UN rights chief decries attacks on press in Yemen
The UN human rights chief said on Thursday that journalists were under attack from all sides in Yemen, citing killings, disappearances and death sentences.
Michelle Bachelet, the United Nations High Commissioner for Human Rights, urged all parties to the conflict in Yemen to release detained journalists.
The war-torn country is gripped by what the UN calls the world's worst humanitarian crisis.
"Those responsible for reporting on the atrocities committed during the armed conflict and the accompanying pain and suffering endured by civilians are themselves being targeted," said Bachelet.
"Journalists are under attack from all quarters. They are killed, beaten and disappeared; they are harassed and threatened; and they are jailed and sentenced to death for merely trying to shine a light on the brutality of this crisis."
Since the start of the conflict in March 2015, the UN Human Rights Office (OHCHR) has documented 357 human rights violations and abuses against journalists, including 28 killings, two enforced disappearances and one abduction, not to mention numerous assaults, arrests and death threats.
OHCHR said that since April this year, it had documented one assassination, one abduction, three cases of arbitrary arrest and detention, the sentencing of four journalists to death in violation of international human rights law and jailing of six others, three physical assaults and threats of physical violence.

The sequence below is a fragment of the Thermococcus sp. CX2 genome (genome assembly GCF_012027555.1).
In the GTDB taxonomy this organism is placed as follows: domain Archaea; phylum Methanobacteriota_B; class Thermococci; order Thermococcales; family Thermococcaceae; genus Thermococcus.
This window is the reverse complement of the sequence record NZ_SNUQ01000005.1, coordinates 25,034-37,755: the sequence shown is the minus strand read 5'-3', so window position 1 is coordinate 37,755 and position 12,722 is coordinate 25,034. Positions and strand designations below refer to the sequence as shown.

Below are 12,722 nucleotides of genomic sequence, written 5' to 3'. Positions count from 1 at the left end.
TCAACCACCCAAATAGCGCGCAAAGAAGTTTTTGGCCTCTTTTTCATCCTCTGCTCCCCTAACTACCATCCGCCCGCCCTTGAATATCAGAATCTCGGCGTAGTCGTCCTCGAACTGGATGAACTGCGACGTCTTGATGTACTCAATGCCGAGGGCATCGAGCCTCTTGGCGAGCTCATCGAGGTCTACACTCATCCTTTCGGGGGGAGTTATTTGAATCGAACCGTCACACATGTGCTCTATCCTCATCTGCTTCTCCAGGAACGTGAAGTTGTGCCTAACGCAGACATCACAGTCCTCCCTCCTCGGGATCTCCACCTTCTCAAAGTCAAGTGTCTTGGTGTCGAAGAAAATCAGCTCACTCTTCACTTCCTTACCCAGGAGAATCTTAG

The four journalists sentenced to death have been held in detention for five years, during which they have been denied family visits, access to their lawyer and healthcare, said OHCHR.
"They were also reportedly tortured and subjected to cruel, inhuman and degrading treatment," the office said.
Bachelet noted the killing of Nabil Hasan al-Quaety, a Yemeni journalist who contributed to AFP, in the southern city of Aden on June 2.
The former Chilean president called on all parties involved in the conflict in Yemen to release detained journalists, and to investigate and punish those responsible for attacks and threats against journalists.
Yemen's war between Iran-backed Huthi rebels and pro-government troops escalated in March 2015, when a Saudi-led military coalition intervened against the rebels who control large parts of Yemen including the capital Sanaa.
Tens of thousands have been killed, an estimated four million displaced and 80 percent of the country's 29 million people are dependent on aid for survival.
Follow us on Facebook, Twitter and Instagram to stay connected